Another Life: The Wild Atlantic Way? It’s just one view of our landscape

There is a broader, deeper concern for the settings we live in than their money-making potential. Just look at Catalonia’s example to see what’s possible

The wavy white lines of the Wild Atlantic Way proliferate on new road signs all around us – signs that light up in car headlights with such explosive brilliance that the road ahead is quite obscured.

Dazzled, and cursing such misplaced technology, one reflects that the people the signs are meant for – tourists in the better-lit seasons – are unlikely to be following the Atlantic roads at night, at least to our “spur” (more a tendril) off the main route from Donegal to Cork.

We dread the coming traffic of SUVs and motorhomes and the odd errant charabanc attempting to reach the “discovery point” at the foot of Mweelrea, the highest mountain in Connacht. The very narrow road that ends there at the “white strand” (hitherto the Silver Strand, far nicer) has a final, revelatory twist about which, I fear, the need will be felt, in due course, to “do something”.

Such cavils apart I salute the idea of the Wild Atlantic Way and applaud its execution. This is documented, with spectacular photographs, here. It tells of sorting out the route, the local consultation and feedback to refine it and the fascinating themes from coastal life and history.


Defining the Way, however, as the report makes clear, “does not provide a framework for development management or land use planning” along the way. Looking after the views will be left to the councillors and planners.

The Wild Atlantic Way was created by consultants as a brand and a marketing strategy, a culmination of the scenic view of landscape that has prevailed in thoughts about planning for the past 50 years.

With its clear potential for jobs and profit it has had more immediate rural appeal than, say, Europe’s drive to protect natural habitats. Fortunately for wildlife, fine scenery and biodiversity often coincide.

There is, however, a broader and deeper concern for landscape – the settings in which everyone lives, whether in town or country. It is the approach urged in Ireland since the mid 1990s by the Heritage Council, the Irish Landscape Institute and the Landscape Alliance of Terry O'Regan, of Cork. This approach inspired the multinational European Landscape Convention, happily signed and ratified by Ireland in 2002.

Now, at last, there is a draft National Landscape Strategy for Ireland 2014-24 waiting on final completion by the Department of Arts, Heritage and the Gaeltacht.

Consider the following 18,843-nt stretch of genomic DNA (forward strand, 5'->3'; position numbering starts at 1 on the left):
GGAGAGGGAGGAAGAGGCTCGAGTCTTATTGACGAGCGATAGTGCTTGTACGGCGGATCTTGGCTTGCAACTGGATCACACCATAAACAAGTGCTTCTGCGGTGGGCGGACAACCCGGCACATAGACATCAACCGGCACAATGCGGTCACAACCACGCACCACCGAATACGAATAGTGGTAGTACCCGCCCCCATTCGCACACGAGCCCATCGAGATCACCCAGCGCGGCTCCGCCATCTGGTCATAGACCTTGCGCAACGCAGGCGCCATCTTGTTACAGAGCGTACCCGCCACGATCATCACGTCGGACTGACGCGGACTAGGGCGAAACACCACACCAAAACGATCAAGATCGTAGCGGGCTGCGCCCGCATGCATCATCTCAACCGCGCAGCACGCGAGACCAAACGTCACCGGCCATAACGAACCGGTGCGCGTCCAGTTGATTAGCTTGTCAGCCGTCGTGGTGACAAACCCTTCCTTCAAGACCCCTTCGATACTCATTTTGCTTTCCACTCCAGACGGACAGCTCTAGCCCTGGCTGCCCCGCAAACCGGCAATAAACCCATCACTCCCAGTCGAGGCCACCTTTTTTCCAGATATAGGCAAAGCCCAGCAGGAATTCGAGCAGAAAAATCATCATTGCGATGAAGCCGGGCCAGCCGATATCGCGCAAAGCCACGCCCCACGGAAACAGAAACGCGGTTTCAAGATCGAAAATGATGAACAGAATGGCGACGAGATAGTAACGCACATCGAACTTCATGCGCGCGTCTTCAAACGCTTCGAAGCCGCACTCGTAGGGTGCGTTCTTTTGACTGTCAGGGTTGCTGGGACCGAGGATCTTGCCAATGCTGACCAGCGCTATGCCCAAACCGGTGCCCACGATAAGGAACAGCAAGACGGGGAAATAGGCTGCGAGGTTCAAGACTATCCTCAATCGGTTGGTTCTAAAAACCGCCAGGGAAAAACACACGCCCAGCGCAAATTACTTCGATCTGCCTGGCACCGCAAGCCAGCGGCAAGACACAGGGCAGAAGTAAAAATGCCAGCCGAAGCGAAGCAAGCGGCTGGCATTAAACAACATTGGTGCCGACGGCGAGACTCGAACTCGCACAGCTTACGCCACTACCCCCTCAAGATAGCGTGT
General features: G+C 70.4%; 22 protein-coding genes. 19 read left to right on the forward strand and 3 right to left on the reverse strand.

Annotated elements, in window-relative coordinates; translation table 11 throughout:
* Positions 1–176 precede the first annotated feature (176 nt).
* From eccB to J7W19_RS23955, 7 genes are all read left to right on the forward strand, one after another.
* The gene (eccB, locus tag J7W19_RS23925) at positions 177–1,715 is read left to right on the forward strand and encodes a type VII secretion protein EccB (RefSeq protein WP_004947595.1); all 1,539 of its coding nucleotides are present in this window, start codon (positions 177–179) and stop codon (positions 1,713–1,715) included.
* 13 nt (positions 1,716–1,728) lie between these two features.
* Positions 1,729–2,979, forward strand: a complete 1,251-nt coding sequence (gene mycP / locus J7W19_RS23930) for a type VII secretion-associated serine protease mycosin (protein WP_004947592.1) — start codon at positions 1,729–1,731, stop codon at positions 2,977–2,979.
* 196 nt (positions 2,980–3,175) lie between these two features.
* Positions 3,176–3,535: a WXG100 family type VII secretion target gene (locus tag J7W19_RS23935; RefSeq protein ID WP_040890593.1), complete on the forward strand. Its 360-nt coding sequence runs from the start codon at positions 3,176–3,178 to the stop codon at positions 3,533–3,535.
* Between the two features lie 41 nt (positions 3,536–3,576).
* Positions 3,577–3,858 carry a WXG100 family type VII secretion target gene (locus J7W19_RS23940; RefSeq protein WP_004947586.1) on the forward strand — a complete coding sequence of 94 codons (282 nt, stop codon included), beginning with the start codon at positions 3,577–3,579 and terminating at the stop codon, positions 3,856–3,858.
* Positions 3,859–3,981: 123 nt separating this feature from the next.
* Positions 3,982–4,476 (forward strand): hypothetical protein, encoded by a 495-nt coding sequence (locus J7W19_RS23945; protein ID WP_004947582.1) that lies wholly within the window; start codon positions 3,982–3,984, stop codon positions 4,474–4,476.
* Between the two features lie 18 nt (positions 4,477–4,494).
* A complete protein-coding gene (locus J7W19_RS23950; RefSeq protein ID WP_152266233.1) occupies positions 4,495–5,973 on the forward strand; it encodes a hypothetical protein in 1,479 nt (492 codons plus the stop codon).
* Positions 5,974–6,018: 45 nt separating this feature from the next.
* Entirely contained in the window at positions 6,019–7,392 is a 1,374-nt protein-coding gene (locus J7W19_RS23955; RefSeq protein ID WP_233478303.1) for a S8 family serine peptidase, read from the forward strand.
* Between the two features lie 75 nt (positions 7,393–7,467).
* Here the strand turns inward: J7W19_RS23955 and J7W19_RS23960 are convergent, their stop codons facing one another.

It doesn't make especially vivid reading, built as it has to be on principles, objectives and actions abstracted to cover a daunting range of interests. Their scope inspired the introduction signed by the last minister, Jimmy Deenihan. "Our landscape," it says, "supports a myriad of cultural, political, ecological, physical, geological, psychological, historical, social and economic processes imbued with meanings and associations. It is a dynamic, multi-functional, multi-dimensional space hosting many forms of life. "

It goes on to embrace landscape’s inspiration of literature, poetry, song and the visual arts, customs, stories, beliefs, mythologies and histories, not to mention “dinnseanchas, or place-lore”. All this, of course, is quite true, and explains the problems of a strategy intended to steer both development of urban housing estates and protection of the Wild Atlantic Way.

A national programme of “landscape character assessment” has been around in draft guidelines since 2000, and it is still a basic intention. So is public participation in landscape goals and design as prescribed in the European Landscape Convention. The most enthusiastic and widely consulted model for this has been developed in Catalonia, the radically self-organised northeastern region of Spain.

First to sign up to the convention, it has a central “landscape observatory” using telephone surveys, doorstep interviews, opinion polls, forum groups, an interactive website and even hour-long chats in farmers’ kitchens to get maximum public participation in the process.

From the feedback I have been charmed to learn that "the aesthetic value of the landscape" is often associated with colours (yellow-leaved birch trees in the autumn in the Pla de Boavi, the colour of the sea in Cap de Creus, the wealth of colours in the Montseny and in the markets of Barcelona), with smells (spring in the Pastures de l'Alt Pirineu, fruit trees in the Horta de Pinyana), with sounds (the peace of the Pyrenees, birdsong in the fluvial landscape of the Segre) or with meteorological phenomena (the sunsets and tramuntana wind of the Plana de l'Empordá, the mist of Lleida, the snow of the Pyrenees).

Catalonia has its holy pilgrimage mountain, Montserrat, and some engaging mythology of place – the minairons are "tiny mythical figures which live inside a needle case and make mountain screes by piling up all the stones of an area in one place." Little people, indeed. Browse on it here.